The Pennsylvania Senate race is the best pickup opportunity for Democrats. With Republican Sen. Pat Toomey retiring, it’s a vacant seat, and only one of two GOP-held seats up in 2022 where President Joe Biden won.
But both sides have crowded primaries that expose potential minefields, emblematic of the larger philosophical struggles each party has. For Democrats, could a nominee who’s too far to the left endanger one of their best chances to flip a seat? And for Republicans, will candidates trying to appeal to loyal Trump voters and to the former president himself doom them in the general election?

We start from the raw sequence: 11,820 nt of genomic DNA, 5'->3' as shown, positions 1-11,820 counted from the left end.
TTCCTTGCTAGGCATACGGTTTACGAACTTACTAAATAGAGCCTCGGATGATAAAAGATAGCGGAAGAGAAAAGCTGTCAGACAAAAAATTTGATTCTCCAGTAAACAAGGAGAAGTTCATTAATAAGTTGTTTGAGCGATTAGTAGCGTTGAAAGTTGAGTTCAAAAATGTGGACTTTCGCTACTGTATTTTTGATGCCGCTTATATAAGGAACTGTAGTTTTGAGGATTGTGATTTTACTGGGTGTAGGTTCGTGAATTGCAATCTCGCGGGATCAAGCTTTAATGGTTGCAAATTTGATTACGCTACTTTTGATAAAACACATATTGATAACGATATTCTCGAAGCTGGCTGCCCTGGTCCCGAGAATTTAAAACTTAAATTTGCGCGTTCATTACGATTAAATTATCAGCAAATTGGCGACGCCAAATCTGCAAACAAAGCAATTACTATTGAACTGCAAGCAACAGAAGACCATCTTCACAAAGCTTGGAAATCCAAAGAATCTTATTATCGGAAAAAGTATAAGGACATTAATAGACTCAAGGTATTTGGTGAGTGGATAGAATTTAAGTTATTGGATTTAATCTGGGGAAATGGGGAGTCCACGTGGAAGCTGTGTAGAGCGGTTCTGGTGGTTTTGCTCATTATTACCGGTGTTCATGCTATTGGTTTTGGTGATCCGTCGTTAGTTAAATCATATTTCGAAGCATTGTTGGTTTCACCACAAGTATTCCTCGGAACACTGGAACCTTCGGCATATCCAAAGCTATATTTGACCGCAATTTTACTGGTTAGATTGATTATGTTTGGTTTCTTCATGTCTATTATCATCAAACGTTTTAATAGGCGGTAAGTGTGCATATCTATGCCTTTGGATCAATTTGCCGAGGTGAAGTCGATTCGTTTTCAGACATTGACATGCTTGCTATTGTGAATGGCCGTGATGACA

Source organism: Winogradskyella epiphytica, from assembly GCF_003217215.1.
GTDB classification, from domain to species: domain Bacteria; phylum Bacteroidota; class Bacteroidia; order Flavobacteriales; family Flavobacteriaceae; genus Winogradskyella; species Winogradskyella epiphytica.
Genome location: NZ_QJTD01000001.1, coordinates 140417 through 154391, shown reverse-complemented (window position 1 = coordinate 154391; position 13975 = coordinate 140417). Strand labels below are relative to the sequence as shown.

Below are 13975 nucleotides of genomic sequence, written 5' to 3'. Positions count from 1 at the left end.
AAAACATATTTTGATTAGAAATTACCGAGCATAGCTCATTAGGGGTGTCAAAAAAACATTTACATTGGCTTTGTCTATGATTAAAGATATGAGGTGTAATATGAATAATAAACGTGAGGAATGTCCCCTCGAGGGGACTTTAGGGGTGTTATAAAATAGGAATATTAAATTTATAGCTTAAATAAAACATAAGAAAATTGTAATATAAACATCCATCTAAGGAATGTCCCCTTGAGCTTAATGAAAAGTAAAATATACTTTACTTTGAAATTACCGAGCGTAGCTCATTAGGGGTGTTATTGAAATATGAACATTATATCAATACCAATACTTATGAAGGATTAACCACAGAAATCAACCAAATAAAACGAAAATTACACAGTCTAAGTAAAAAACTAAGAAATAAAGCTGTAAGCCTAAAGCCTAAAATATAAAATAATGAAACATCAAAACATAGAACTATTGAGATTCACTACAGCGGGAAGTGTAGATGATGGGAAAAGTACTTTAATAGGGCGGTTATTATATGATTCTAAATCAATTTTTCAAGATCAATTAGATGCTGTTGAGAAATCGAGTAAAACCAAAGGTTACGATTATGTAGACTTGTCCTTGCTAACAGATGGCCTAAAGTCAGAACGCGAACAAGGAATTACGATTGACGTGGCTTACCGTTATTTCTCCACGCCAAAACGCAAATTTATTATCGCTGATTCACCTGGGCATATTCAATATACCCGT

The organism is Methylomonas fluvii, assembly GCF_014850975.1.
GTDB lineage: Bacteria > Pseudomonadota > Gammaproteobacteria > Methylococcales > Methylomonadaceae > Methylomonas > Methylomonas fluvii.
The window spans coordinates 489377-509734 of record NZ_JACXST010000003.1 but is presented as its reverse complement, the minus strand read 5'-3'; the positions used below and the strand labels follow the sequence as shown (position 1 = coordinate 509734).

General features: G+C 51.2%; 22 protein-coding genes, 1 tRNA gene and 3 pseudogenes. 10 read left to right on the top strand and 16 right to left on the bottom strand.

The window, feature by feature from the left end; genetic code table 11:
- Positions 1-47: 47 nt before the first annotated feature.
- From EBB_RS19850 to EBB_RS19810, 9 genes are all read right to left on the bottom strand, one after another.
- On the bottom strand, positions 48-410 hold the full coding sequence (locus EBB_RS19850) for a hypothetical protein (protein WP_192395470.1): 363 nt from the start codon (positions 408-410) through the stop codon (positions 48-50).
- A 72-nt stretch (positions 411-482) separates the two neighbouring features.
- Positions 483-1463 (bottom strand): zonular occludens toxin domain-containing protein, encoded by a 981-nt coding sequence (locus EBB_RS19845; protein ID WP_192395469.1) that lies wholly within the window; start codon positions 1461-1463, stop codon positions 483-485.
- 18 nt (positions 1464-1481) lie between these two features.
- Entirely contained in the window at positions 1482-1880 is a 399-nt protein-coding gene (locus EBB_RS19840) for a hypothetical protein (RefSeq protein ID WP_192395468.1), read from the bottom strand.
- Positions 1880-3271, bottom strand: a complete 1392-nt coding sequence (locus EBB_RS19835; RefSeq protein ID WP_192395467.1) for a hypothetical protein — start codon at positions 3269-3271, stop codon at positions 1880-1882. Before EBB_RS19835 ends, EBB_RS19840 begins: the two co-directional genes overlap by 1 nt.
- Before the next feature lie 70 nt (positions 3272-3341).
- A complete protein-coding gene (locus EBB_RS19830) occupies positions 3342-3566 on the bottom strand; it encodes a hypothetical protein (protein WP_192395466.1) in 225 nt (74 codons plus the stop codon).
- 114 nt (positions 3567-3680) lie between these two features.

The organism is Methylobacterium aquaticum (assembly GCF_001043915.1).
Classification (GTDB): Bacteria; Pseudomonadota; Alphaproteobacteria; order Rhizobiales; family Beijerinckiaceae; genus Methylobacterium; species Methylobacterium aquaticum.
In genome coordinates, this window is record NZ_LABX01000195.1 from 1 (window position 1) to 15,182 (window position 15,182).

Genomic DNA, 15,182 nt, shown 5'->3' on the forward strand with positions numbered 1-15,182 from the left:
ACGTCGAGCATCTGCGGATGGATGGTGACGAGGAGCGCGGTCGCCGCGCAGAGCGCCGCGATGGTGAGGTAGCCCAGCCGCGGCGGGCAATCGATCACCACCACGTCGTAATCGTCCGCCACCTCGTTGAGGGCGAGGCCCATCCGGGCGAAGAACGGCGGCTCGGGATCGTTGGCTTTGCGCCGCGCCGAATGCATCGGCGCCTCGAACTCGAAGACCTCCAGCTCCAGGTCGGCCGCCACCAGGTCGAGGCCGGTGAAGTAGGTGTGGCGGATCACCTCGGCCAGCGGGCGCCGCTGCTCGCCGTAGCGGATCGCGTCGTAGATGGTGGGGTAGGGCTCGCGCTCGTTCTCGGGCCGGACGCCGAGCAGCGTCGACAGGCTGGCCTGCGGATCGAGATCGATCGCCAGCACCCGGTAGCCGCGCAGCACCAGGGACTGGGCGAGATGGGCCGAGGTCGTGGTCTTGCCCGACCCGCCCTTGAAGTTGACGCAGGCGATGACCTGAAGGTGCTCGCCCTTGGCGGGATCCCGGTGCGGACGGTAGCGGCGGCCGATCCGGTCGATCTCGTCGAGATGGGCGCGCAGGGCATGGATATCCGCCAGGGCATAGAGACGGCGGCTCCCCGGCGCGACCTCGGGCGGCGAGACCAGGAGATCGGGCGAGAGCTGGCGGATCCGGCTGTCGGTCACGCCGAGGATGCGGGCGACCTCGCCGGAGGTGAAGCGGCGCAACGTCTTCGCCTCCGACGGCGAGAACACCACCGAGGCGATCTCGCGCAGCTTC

This is a seat that has long vexed Democrats — Republicans have controlled it since 1969, except for a brief time in 2009 and 2010 when Arlen Specter switched to become a Democrat (before he lost that primary in the midterms). Toomey won that race against Democratic Rep. Joe Sestak by just 80,229 votes, and in 2016 the GOP incumbent defeated Democrat Katie McGinty by 86,690 votes as Donald Trump won the state by 44,284 votes. In 2018
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